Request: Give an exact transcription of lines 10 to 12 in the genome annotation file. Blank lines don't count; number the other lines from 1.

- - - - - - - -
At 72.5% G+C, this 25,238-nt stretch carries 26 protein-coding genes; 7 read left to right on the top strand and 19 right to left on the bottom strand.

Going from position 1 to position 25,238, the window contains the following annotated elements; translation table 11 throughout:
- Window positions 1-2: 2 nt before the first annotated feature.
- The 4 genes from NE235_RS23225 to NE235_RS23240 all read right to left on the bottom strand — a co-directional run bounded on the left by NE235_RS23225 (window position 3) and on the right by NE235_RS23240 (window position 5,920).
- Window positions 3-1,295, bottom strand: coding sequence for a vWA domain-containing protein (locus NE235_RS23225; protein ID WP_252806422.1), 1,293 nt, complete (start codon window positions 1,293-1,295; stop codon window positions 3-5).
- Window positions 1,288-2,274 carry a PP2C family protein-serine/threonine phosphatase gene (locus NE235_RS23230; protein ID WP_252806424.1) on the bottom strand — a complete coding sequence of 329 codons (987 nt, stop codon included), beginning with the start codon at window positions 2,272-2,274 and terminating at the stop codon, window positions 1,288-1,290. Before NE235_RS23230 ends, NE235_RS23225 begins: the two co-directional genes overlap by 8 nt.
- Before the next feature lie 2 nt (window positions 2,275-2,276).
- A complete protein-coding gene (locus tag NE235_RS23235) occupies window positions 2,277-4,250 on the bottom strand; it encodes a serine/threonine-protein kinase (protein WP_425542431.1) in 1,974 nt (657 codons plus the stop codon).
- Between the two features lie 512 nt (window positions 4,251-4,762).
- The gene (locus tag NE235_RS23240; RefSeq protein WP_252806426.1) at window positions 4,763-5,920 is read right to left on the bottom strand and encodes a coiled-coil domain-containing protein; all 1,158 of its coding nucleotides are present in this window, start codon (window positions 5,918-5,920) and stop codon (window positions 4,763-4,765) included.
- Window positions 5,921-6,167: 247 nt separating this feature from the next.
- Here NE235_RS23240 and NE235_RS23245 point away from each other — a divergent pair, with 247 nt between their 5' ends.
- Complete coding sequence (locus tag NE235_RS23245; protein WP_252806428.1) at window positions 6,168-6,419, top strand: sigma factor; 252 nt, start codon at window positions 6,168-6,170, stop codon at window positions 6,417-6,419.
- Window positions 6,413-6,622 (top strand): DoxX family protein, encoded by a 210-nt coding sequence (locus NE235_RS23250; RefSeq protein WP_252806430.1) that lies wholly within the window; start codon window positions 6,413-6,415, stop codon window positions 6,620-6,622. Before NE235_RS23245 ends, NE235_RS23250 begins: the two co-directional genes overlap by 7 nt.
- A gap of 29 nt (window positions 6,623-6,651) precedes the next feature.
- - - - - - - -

- The gene (locus tag NE235_RS23240; RefSeq protein WP_252806426.1) at window positions 4,763-5,920 is read right to left on the bottom strand and encodes a coiled-coil domain-containing protein; all 1,158 of its coding nucleotides are present in this window, start codon (window positions 5,918-5,920) and stop codon (window positions 4,763-4,765) included.
- Window positions 5,921-6,167: 247 nt separating this feature from the next.
- Here NE235_RS23240 and NE235_RS23245 point away from each other — a divergent pair, with 247 nt between their 5' ends.